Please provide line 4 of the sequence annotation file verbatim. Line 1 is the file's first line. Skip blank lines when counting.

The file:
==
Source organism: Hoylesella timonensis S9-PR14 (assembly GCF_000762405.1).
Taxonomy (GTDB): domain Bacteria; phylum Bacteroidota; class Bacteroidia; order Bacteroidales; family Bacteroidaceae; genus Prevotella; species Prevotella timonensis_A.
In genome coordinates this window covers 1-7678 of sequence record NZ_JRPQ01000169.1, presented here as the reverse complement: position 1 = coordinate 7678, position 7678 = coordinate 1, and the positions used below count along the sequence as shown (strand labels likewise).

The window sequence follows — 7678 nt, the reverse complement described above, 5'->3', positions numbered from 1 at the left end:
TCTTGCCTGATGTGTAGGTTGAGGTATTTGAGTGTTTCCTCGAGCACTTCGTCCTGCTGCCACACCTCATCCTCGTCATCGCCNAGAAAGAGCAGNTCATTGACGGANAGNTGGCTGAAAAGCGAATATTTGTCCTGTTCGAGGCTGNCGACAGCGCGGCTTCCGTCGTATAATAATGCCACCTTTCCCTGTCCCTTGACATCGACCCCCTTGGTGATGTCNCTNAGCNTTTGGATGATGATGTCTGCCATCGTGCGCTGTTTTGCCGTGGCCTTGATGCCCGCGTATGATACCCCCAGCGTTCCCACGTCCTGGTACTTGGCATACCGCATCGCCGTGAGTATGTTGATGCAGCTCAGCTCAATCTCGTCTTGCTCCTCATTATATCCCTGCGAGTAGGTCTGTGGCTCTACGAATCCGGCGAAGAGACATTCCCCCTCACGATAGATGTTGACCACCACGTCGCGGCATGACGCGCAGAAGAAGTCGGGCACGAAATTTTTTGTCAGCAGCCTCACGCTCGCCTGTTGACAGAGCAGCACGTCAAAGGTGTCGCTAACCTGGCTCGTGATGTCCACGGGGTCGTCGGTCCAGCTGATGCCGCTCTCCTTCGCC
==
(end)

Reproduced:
The window sequence follows — 7678 nt, the reverse complement described above, 5'->3', positions numbered from 1 at the left end: